Manatee Sounds (Trichechus spp.)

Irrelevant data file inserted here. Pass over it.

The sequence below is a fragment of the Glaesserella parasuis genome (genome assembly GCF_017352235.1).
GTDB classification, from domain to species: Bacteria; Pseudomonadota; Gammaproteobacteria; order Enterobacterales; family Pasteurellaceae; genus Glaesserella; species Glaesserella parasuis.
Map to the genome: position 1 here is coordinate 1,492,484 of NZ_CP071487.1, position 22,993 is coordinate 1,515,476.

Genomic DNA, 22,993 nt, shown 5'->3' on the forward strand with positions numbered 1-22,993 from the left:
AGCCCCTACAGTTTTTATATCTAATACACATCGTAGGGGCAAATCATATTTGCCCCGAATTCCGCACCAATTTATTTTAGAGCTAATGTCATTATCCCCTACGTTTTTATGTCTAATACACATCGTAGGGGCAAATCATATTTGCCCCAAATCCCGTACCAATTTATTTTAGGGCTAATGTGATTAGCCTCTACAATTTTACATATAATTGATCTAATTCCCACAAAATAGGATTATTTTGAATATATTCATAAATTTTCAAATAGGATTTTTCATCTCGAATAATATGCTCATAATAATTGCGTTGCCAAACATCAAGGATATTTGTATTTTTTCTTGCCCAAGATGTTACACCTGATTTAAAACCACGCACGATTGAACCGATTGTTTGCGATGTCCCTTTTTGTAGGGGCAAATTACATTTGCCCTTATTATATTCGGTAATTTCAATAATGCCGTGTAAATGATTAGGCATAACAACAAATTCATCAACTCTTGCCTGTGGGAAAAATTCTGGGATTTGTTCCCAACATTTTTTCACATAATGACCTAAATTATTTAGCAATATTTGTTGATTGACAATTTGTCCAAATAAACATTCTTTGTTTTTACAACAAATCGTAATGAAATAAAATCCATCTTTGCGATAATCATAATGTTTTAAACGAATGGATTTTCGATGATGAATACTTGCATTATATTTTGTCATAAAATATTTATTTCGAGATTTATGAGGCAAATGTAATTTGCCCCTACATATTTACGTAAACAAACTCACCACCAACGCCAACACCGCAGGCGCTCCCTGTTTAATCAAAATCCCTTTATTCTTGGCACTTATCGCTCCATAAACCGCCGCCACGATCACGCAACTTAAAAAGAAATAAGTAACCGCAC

Manatees are marine mammals in the order Sirenia. Manatees live in warm water and can be found along the coasts of Florida, Belize, Peru, Ecuador, Columbia, the Caribbean Islands, and West Africa. There are three species of manatees, including the West Indian (Trichechus manatus), West African, and Amazon manatee (Trichechus inunguis). The West Indian manatee has also been broken down into two subspecies, the Florida manatee and the Antillean manatee. The West Indian manatee is the largest, weighing about 1500 kg (3300 lb) and measuring 4 m (13 ft) in length. The Amazonian manatee is the smallest weighing 500 kg (1100 lb) and measuring about 3 m (9.8 ft) in length. These animals are descended from elephant ancestors and still have gray, wrinkly skin with single hairs sprouting up all over the body. They are also called “sea cow” in parts of the Caribbean. Manatees have a rounded, paddle-like tail and a prominent muzzle covered with colorless bristles. These gentle giants only feed on vegetation. They use their paddle-like front flippers and highly maneuverable lips to bring plants into their mouths.Manatees are rather soft spoken animals. Their vocalizations are not very loud, with a mean estimated source level of 112 underwater dB, and are hard to hear even if you are listening intently. Manatees make chirplike sounds that are short tones with higher frequency harmonics. Amazonian manatees have been shown to have individually distinct vocalizations. Their calls mainly range in frequency from 2.5 to 5 kHz, although their entire vocal range is between 0.6 and 16 kHz. Most vocalizations are heard between mothers and calves, but manatee calls are also heard between adults while socializing and traveling. The vocalizations of manatees and their reactions to anthropogenic sounds have been studied using tags (See How do you measure a marine animal’s reaction to sound?). Scientists are also trying to use the vocalizations of manatees to warn boaters that animals are in the area. Fatal collisions with boats have contributed to the dwindling numbers of this endangered species.